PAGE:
The way we present food influences the diner’s attitude to it enormously. However delicious a bought wrapped sandwich is, and however wholesome a bottle of fresh milk, neither looks too good plonked on a table just like that. The same milk in a glass jug, the same sandwich cut into quarters and put on a plate, crusts down and filling up, will immediately look more appealing. Presentation and decoration won’t do as a substitute for good cooking, but if the cook has got the taste right, it does seem a pity to stop there. Why not get the look right too!
Keep it simple
Over-garnished and elaborately decorated food rarely looks right. Even buffet pieces like a simply dressed salmon look more edible, less artificial and less ‘messed about’ than it would if covered with a deep layer of aspic, tomatoes cut into water lilies, radish roses, cucumber curls, etc.
Keep it fresh
Nothing looks more off-putting than tired food. If salad wilts when dressed in advance, if saute potatoes become dull and dry when kept warm for hours and whipped cream goes buttery in a warm room, don’t risk it. If the cook is organised – last-minute salad-tossing or dishing up is a price worth paying.
Keep it relevant
A spring of fresh watercress complements lamb cutlets nicely. The texture, taste and colour all do something for the lamb. But scratchy sprigs of parsley, though they might provide the colour, are unpleasant to eat.
There are, happily, some simple tricks to a good presentation. Of course, they are not hard and fast rules, but they allow the cook to confidently and speedily dish up food almost without thinking.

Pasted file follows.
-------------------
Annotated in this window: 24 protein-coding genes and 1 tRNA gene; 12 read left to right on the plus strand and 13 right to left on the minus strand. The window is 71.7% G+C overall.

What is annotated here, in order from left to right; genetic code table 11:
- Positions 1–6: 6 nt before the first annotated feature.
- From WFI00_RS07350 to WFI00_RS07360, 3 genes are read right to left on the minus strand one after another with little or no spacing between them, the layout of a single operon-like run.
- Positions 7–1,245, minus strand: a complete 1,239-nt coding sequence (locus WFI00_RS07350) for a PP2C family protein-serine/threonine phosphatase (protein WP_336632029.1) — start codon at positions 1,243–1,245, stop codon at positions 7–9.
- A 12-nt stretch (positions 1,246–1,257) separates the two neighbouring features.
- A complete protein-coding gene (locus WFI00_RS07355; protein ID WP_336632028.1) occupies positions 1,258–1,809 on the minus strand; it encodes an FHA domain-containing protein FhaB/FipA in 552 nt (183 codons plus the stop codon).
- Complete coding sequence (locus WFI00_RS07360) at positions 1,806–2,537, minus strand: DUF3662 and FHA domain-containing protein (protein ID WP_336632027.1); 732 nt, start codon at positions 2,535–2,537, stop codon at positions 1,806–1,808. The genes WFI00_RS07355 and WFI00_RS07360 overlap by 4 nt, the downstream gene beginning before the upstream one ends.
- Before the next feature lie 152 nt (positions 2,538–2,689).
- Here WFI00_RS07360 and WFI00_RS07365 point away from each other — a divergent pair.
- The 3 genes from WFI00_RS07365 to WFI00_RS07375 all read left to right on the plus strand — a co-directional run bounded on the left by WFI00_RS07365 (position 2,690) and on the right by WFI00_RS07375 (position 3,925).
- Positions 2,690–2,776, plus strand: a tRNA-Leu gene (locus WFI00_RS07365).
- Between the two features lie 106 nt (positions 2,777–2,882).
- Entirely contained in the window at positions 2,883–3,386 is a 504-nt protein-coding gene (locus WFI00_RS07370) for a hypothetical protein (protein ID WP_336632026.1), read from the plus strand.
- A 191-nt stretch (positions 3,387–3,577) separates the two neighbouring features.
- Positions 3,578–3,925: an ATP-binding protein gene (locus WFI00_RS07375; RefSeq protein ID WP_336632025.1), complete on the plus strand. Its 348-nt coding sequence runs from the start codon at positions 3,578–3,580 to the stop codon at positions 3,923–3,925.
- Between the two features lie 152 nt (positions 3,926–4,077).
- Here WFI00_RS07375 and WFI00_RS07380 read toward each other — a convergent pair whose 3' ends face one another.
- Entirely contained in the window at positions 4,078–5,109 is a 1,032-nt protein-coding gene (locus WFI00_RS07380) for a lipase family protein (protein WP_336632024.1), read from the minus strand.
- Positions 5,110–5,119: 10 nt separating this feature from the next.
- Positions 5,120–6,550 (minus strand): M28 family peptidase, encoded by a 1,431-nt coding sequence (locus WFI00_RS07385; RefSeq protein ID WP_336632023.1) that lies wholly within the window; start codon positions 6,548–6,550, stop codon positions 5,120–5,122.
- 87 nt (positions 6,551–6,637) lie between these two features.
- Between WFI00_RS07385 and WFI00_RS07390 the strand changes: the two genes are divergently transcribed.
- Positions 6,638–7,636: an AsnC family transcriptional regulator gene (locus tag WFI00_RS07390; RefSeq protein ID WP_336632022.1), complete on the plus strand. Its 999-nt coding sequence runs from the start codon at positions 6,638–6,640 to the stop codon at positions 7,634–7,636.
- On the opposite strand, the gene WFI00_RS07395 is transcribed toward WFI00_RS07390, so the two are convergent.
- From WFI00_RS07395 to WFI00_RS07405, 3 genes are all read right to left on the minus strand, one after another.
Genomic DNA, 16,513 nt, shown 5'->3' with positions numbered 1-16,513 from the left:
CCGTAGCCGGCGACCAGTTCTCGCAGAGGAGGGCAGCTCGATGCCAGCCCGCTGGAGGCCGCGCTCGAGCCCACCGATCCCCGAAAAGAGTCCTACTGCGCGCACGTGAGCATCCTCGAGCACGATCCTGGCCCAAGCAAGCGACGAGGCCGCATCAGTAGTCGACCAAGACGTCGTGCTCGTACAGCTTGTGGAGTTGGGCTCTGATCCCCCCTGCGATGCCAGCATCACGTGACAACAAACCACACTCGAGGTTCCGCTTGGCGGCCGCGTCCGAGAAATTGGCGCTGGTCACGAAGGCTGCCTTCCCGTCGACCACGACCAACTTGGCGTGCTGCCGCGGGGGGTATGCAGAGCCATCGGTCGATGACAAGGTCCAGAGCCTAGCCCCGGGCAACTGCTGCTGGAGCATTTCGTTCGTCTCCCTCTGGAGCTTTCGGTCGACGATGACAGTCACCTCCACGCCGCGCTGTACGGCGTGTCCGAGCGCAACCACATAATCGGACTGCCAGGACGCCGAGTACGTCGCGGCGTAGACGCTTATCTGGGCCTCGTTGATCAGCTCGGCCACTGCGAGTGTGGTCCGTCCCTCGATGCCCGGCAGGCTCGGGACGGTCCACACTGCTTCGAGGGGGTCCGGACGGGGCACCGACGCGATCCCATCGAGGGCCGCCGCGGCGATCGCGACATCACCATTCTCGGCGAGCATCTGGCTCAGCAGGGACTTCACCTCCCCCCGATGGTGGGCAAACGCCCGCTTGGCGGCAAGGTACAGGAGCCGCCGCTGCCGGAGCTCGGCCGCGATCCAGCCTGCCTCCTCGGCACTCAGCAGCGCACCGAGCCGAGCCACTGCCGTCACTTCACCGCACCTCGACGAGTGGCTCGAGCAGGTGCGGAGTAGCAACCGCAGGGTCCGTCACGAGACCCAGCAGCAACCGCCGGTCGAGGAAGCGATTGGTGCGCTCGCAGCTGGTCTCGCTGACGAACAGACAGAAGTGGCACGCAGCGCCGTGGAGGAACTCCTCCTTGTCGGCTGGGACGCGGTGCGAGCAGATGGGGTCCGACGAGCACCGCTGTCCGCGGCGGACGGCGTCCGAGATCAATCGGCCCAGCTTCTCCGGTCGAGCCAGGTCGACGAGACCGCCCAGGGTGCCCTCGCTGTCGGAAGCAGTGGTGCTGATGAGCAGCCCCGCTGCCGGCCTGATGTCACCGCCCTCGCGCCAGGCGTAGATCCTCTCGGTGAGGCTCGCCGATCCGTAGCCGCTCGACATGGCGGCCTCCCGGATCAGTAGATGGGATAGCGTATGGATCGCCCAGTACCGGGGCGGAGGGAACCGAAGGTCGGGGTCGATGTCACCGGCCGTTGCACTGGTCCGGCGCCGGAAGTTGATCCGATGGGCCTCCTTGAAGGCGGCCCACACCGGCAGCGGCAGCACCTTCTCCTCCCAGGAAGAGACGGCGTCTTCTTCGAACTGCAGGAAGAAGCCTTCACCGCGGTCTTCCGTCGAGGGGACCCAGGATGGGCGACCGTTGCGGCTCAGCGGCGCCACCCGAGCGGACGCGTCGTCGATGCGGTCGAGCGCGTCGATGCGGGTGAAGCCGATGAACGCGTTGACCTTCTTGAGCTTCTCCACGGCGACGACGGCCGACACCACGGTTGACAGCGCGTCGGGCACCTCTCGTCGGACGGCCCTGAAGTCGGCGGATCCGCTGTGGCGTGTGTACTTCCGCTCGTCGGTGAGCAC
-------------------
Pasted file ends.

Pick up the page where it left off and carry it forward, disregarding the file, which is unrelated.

Dishes served on platters, such as meringues, profiteroles, or even a bean salad, are best given ‘centre height’ – arranged so the mound of food is in the middle with slides sloping down. Do not overload with food which makes dishing up difficult – an over-large pile of food looks unattractive.
Biscuits, petits fours, little cakes, cocktail canapes all look good if arranged in rows (each row consisting of one variety) rather than dotted about. Pay attention to contrasting colour, taking care not to put two rows of say, chocolate biscuits, side by side or two rows of white sandwiches.
Diamond shapes and diagonal lines are easier to achieve than straight ones. Somehow the eye is more conscious of unevenness in verticals, horizontals and rectangles.
Not too many colours
As with any design, it is easier to get a pleasing effect if the colours are controlled – say, just green and white or chocolate and coffee colours or even two shades of one colour. Coffee icing and hazelnuts give a cake an elegantly restrained look. There are exceptions of course a colourful salad Nicoise can be as pleasing to the eye.
Contrasting the simple and the elaborate
If the dish or bowl is elaborately decorated, contrastingly simple food tends to show it off better. A Victorian fruit dish with ornate stem and silver carving will look stunning filled with fresh strawberries. Conversely, a plain white plate sets off pretty food design to perfection.
As a rule, uneven numbers of say, rosettes of cream on a cake, baked apples in a long dish, or portions of meat on a platter look better than even numbers. This is especially true of small numbers. Five and three invariably look better than four.
A generous look
Tiny piped cream stars, or sparsely dotted nuts, or mean-looking chocolate curls (or caraque) on a cake look amateurish and rather stingy.
On the other hand, the temptation to cram the last spoon of rice into the bowl, or squeeze the last slice of pate onto the dish leads to a clumsy look and is rather daunting to the diner.
Chops, steaks, sliced meats, even rashers of bacon look best evenly overlapping. This way, more of them can be fitted comfortably on the serving dish than if placed side by side.
Best side uppermost
Usually, the side of a steak or a cutlet that is grilled or fried first looks the best and should be placed uppermost.
It is sometimes amusing and attractive, to produce food which raises a smile or intrigues the diner. The courgettes stuffed with carrots in the picture is an example, as are bowls of cold soup with names written on them.
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